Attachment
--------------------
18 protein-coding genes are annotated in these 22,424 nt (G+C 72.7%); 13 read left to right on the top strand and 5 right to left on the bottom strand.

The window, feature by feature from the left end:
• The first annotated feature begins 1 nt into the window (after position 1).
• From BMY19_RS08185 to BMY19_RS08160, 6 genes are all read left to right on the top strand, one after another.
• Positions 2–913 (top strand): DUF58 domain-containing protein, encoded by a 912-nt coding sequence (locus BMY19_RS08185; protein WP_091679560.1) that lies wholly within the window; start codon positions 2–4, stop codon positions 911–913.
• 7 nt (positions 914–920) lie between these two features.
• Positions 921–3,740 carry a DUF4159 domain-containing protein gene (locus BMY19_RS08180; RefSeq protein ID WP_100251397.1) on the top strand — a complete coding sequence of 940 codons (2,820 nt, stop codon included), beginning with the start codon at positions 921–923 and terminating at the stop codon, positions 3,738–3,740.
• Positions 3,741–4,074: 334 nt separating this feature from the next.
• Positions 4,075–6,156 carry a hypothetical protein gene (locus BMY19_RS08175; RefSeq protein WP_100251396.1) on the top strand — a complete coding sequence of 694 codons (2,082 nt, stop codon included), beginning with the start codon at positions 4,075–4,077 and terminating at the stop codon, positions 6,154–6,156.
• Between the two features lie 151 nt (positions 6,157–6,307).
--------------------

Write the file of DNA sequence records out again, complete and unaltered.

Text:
18 protein-coding genes are annotated in these 22,424 nt (G+C 72.7%); 13 read left to right on the top strand and 5 right to left on the bottom strand.

The window, feature by feature from the left end:
• The first annotated feature begins 1 nt into the window (after position 1).
• From BMY19_RS08185 to BMY19_RS08160, 6 genes are all read left to right on the top strand, one after another.
• Positions 2–913 (top strand): DUF58 domain-containing protein, encoded by a 912-nt coding sequence (locus BMY19_RS08185; protein WP_091679560.1) that lies wholly within the window; start codon positions 2–4, stop codon positions 911–913.
• 7 nt (positions 914–920) lie between these two features.
• Positions 921–3,740 carry a DUF4159 domain-containing protein gene (locus BMY19_RS08180; RefSeq protein ID WP_100251397.1) on the top strand — a complete coding sequence of 940 codons (2,820 nt, stop codon included), beginning with the start codon at positions 921–923 and terminating at the stop codon, positions 3,738–3,740.
• Positions 3,741–4,074: 334 nt separating this feature from the next.
• Positions 4,075–6,156 carry a hypothetical protein gene (locus BMY19_RS08175; RefSeq protein WP_100251396.1) on the top strand — a complete coding sequence of 694 codons (2,082 nt, stop codon included), beginning with the start codon at positions 4,075–4,077 and terminating at the stop codon, positions 6,154–6,156.
• Between the two features lie 151 nt (positions 6,157–6,307).